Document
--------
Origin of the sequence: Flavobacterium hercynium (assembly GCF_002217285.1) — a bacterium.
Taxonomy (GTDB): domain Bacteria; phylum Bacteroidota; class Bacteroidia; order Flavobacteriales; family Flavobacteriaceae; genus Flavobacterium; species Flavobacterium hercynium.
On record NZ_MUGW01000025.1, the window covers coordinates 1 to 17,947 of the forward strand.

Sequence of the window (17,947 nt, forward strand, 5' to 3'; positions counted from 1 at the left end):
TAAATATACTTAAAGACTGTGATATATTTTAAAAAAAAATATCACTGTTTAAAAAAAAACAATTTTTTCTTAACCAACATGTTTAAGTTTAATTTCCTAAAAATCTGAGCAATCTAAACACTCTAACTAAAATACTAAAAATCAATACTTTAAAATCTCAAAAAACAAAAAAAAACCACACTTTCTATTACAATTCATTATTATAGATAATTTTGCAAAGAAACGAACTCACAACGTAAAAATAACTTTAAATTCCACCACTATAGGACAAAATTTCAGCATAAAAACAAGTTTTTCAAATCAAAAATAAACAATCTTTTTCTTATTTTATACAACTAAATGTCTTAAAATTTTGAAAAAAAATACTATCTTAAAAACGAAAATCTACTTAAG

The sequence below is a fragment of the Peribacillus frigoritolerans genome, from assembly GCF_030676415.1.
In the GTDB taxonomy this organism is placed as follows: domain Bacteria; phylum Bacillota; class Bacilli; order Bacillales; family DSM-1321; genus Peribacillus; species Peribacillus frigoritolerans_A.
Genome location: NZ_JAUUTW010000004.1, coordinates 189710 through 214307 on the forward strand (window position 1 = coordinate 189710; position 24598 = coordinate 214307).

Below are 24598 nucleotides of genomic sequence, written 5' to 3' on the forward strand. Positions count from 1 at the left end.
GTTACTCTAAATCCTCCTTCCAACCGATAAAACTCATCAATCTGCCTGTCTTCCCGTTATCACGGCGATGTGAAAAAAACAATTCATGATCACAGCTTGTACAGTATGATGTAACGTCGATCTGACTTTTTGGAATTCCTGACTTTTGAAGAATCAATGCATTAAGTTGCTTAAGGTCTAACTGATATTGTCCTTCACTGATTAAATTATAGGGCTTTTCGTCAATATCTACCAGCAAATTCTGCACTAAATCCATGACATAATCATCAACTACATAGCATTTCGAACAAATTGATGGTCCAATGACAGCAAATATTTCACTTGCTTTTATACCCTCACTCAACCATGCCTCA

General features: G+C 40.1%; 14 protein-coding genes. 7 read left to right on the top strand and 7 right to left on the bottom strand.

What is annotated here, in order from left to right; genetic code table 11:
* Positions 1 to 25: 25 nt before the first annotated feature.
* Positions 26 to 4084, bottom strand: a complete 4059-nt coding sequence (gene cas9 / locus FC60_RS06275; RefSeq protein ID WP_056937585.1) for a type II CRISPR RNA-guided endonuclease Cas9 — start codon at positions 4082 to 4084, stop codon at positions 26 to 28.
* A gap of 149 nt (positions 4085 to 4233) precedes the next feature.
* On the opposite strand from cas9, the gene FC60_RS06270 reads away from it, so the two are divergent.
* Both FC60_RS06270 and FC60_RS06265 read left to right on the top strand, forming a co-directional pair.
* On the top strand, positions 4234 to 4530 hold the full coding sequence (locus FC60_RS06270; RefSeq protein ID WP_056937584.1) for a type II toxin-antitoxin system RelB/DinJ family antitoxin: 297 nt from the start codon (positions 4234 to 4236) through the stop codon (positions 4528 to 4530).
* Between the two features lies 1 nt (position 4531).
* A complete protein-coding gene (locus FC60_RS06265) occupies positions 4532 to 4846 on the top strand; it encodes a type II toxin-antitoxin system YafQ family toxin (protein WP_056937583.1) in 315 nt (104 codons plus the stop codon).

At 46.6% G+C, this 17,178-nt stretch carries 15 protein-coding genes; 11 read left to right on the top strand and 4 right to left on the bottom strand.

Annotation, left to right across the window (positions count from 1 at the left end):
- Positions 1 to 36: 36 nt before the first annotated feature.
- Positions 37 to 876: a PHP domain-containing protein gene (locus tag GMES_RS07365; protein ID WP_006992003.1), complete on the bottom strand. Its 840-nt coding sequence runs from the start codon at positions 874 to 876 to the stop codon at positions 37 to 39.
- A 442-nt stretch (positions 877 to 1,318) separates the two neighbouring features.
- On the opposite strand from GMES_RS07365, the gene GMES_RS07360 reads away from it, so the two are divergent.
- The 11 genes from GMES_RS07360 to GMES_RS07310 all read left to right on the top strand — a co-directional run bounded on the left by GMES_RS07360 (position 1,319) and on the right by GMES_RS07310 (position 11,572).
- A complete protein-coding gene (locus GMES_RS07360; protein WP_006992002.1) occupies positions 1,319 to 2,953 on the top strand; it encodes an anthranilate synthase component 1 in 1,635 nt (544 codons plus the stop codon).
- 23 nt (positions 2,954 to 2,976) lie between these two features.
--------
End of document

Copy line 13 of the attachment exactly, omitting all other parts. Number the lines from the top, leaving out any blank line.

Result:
* Positions 1 to 25: 25 nt before the first annotated feature.